What is a Circuit Breaker?

An automated circuit breaking device for stopping the flow of current in an electric circuit as a safety measure. There are intended to protect an electrical circuit from damage caused by overload or short circuit.

Circuit breakers detect faults in a circuit and interrupting continuity. They are designed to immediately halt electrical flow. Unlike a fuse, which can only be used once, a circuit breaker can be reset to restart operation. Circuit breakers come in different sizes. The smaller are used to protect household appliances. The larger switchgear type is designed to protect high voltage circuits. All circuit breakers, especially GFI type are designed for safety; to protect individuals from potentially lethal shock.


The first circuit breakers were produced by Thomas Alva Edison in 1879, but were only used in homes. Back then fuses were being used in commercial electrical systems. They were reliable to handle faulty conditions and current disruptions. Today, circuit breakers are used by both small and large scale to accommodate the growing demand for electricity.

The three common types of Circuit Breakers:

Magnetic Type Circuit Breakers:
The magnetic circuit breaker uses a type of electromagnetism to interrupt a circuit. Some designs incorporate the use of a solenoid. As current increases, so does the pulling strength. When excessive current passes through magnetic breakers, the electromagnetic energy increases as well. As the load reaches a tipping point, the magnetic force becomes strong enough to flip a switch, moving a contact plate.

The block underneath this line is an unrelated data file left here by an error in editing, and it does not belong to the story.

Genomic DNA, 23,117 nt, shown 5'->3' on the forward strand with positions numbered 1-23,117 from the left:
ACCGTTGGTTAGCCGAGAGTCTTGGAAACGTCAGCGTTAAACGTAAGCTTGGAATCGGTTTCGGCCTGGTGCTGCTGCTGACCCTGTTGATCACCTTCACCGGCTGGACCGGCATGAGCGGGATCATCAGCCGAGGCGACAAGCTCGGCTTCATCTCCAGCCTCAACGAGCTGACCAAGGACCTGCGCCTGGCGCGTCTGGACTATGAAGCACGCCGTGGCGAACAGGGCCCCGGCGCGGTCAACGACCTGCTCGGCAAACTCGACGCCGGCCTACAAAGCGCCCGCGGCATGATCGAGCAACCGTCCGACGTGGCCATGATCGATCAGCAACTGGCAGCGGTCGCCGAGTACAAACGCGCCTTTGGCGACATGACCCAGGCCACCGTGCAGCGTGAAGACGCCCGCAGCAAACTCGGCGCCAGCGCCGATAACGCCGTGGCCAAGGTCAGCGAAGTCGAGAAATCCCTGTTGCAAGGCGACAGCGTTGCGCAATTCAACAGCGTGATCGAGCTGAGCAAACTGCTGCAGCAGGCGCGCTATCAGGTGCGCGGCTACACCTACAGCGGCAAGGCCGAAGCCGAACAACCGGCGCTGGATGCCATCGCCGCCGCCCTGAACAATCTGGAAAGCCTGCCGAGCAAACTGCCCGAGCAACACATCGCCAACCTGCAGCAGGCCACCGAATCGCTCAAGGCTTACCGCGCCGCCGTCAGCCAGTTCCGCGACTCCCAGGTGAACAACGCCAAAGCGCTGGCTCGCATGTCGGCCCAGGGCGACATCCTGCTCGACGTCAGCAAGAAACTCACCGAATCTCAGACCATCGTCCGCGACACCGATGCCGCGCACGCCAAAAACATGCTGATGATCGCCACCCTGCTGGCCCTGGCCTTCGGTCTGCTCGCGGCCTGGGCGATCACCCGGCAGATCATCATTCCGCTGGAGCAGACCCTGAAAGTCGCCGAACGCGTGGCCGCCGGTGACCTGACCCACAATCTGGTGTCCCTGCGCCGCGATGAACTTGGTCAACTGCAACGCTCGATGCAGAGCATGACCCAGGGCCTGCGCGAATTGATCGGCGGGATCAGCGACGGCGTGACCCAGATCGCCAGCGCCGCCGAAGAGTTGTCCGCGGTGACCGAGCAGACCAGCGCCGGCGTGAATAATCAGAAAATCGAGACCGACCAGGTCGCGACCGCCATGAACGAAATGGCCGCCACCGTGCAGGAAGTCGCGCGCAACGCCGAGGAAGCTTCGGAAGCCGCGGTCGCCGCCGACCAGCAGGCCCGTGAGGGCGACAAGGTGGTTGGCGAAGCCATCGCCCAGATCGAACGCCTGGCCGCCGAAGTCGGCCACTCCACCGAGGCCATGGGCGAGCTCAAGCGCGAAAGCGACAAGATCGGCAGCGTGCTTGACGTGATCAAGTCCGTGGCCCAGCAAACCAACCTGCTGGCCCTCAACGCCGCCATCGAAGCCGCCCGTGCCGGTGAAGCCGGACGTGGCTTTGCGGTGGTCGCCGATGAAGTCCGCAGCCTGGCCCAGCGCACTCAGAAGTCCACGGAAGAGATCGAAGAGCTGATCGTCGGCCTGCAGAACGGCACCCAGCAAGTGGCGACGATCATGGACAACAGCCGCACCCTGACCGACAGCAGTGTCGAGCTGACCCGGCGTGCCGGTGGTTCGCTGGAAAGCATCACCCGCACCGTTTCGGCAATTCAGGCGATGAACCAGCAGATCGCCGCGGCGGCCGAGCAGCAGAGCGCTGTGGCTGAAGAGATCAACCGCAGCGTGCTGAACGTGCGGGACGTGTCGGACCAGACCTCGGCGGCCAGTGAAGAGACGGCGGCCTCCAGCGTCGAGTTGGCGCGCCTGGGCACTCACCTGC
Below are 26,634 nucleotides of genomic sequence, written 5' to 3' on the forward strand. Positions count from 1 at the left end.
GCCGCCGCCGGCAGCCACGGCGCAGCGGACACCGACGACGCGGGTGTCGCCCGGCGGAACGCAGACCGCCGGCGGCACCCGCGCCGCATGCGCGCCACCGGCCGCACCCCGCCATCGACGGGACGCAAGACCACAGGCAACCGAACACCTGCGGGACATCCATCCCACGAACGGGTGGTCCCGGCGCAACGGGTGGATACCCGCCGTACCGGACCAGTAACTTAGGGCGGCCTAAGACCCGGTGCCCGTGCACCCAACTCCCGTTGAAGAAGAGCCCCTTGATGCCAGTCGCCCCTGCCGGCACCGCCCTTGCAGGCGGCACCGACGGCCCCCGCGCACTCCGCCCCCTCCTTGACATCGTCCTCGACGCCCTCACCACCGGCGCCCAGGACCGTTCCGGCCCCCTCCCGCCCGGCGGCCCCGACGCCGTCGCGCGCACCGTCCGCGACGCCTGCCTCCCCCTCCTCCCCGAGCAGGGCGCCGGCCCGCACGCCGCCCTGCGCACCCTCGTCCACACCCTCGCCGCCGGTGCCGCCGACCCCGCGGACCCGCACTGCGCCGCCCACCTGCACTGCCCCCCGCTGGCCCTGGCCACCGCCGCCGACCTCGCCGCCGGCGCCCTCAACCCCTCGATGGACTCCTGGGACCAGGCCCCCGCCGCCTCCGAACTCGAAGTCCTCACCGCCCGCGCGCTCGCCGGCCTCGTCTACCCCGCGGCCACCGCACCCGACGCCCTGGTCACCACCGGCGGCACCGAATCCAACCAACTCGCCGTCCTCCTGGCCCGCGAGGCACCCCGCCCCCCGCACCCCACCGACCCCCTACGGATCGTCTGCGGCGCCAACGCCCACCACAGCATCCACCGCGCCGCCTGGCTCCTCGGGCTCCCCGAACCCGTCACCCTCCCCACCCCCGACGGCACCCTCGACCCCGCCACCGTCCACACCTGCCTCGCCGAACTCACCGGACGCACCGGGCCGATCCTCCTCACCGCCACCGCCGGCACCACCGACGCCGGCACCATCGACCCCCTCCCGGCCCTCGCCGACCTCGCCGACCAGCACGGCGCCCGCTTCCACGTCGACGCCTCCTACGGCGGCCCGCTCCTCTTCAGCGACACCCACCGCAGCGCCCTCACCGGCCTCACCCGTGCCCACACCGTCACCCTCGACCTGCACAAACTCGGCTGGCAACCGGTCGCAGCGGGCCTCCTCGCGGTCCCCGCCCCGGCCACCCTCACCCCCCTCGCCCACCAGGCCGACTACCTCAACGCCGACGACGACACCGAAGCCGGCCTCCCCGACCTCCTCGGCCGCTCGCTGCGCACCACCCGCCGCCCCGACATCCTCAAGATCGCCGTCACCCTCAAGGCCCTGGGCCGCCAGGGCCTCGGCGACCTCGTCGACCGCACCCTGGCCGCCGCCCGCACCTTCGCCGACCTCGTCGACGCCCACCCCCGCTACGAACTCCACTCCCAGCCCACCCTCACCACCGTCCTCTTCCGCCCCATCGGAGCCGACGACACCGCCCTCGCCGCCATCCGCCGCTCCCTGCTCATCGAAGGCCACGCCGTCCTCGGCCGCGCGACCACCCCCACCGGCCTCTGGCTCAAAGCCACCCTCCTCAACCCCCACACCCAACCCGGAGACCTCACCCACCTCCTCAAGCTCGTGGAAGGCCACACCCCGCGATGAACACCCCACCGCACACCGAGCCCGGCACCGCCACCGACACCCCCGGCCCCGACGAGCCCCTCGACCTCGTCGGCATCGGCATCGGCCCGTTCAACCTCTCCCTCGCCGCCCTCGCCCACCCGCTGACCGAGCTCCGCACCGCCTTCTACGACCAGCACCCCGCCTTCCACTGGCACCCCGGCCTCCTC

Thermal Type Circuit Breakers:
This type of circuit breaker uses heat to interrupt a circuit. Many electrical distribution boards use thermal circuit breakers. Thermal breakers use a bimetallic strip in series with a circuit. The heat produced by the current at the time of an overload deforms the bimetallic strip and flips the breaker.

Hybrid Type Circuit Breakers:
Hybrid breakers use both electromagnetism as well as heat for protection. These types of breakers have an electromagnet that guards against abrupt surges in the electrical circuit and a bimetallic strip that shields against extended electrical load and overheating. Other types of circuit breakers include: Medium voltage circuit breakers, High voltage circuit breakers and Sulfur hexafluoride high-voltage circuit-breakers.


Ground Fault Interrupter Circuit Breakers

These breakers are sometimes called GFCI,(Ground fault Circuit Interrupters), or GFI's (Ground Fault Interrupters). In Australia they are commonly identified as safety switches, and in the UK, like with common breakers, they're known as trips.

For residential, GFI's are code required for receptacles in bathrooms, certain kitchen receptacles, various outside receptacles, and outlets near swimming pools. Code requires GFI's for circumstances such as dropping a hair dryer or radio into a bathtub, potentially causing electrocution. A more common circuit breaker interrupts a circuit at 20 amps, but can take only 100 milliamperes to electrocute a person. The GFI is designed to detect currents of a few milliamperes and trip a breaker at the receptacle or breaker panel thus eliminating shock danger.